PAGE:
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- Why doesn't “its” have an apostrophe? 4 answers
Why is there a distinction between "it's" and "its"?
You can write "The cat's walking." where "cat's" might ambiguously be either "cat is" or "cat (possessive)", and I don't think anyone considers this to be a major problem of usage. What's different with its/it's?
Perhaps it is better to compare with other pronouns.
Its is substantially different in form than other genitive pronouns, in that it appears to be a relatively modern construction (OED has the earliest attested use in the 15th century) which in fact generalizes from the apostrophe possessive, or is a result of the same transformation that produced the apostrophe from OE strong|singular|masc./neut. -es. "Him"->"his" definitely isn't generalized from a widely attested grammatical rule; they've been in the language from old english essentially unchanged. By the logic that "its" operates similarly to other pronouns one would expect its (its' ?) modern form to be something like "his" which was its' original genitive form.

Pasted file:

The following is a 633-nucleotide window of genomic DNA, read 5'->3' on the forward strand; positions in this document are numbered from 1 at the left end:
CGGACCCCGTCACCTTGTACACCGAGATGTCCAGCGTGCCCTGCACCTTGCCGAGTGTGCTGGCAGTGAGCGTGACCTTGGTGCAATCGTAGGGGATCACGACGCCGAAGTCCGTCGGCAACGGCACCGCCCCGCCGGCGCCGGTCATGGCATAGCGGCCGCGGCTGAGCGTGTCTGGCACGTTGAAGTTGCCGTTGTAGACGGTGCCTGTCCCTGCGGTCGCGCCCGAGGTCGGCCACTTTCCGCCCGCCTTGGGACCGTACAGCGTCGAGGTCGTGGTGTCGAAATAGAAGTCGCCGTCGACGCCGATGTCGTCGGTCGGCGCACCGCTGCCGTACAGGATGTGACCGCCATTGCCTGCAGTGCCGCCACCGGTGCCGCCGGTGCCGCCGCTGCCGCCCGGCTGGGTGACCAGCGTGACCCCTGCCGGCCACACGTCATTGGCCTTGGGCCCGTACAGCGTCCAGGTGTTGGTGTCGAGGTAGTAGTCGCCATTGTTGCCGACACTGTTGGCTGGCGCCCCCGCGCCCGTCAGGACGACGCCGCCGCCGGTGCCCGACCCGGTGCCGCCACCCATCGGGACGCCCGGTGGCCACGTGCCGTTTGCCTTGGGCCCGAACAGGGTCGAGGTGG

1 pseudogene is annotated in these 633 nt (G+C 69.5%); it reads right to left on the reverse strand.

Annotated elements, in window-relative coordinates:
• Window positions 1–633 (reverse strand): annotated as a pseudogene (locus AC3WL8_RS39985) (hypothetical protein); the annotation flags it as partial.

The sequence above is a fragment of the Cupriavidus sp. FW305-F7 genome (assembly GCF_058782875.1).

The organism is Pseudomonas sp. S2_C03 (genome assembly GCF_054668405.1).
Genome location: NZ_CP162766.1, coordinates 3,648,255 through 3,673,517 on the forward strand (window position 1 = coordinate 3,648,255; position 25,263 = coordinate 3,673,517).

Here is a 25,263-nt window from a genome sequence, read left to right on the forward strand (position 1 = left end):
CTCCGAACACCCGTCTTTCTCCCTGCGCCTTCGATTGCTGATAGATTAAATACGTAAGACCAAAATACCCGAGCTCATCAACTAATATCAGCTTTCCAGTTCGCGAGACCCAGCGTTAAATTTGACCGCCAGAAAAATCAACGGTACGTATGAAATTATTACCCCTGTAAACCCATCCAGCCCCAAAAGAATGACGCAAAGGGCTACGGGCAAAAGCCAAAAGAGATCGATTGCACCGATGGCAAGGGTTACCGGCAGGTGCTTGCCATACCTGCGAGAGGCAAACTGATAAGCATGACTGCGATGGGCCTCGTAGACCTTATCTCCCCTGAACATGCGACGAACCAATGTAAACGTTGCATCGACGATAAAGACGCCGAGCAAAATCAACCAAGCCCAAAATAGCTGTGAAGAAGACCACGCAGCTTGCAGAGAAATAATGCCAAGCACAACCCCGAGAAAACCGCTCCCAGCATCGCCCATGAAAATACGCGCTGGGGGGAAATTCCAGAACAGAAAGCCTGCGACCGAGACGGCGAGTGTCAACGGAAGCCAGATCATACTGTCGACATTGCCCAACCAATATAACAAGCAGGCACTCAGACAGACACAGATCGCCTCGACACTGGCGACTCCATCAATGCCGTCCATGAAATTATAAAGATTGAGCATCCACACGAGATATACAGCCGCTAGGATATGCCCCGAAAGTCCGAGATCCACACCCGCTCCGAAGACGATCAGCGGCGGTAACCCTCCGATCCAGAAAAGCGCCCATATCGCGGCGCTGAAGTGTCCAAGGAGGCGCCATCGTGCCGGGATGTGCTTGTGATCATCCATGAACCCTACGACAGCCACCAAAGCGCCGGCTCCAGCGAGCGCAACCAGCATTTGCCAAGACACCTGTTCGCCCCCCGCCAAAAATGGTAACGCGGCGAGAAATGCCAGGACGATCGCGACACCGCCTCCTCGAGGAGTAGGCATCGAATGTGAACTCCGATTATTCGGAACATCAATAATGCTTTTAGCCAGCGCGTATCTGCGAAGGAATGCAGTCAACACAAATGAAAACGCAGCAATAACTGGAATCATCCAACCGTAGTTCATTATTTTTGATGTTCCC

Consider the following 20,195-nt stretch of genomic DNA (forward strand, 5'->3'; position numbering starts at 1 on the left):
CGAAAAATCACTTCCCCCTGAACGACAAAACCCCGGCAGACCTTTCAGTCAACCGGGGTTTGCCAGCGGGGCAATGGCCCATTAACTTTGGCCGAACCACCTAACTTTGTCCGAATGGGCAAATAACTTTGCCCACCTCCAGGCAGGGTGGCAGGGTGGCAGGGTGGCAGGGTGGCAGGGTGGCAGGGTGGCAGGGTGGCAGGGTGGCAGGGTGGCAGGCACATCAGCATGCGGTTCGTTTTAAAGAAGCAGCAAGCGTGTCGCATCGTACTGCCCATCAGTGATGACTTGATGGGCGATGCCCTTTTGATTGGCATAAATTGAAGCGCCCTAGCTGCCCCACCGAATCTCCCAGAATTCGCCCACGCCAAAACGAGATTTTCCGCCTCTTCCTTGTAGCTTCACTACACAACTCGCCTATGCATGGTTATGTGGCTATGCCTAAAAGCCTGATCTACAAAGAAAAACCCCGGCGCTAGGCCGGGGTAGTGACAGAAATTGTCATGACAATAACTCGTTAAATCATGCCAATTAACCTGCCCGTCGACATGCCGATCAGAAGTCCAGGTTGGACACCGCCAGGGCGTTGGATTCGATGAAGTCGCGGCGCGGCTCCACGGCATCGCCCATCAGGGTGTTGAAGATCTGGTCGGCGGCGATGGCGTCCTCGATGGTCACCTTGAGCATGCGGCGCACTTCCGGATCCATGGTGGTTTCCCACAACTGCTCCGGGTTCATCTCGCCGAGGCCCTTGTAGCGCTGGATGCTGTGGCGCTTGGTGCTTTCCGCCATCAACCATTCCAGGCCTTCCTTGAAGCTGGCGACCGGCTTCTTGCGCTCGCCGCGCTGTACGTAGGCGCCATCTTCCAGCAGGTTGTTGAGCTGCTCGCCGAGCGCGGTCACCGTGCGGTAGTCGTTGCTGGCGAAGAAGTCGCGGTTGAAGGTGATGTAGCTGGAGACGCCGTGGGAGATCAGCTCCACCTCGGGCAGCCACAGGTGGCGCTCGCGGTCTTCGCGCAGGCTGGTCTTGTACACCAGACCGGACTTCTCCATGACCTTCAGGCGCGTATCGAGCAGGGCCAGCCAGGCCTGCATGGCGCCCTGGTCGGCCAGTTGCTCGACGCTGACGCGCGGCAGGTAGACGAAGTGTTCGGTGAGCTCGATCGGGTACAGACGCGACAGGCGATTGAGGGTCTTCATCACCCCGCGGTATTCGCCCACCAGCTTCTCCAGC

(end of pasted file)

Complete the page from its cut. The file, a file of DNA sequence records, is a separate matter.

So my question is, who decided that its doesn't get an apostrophe, and why?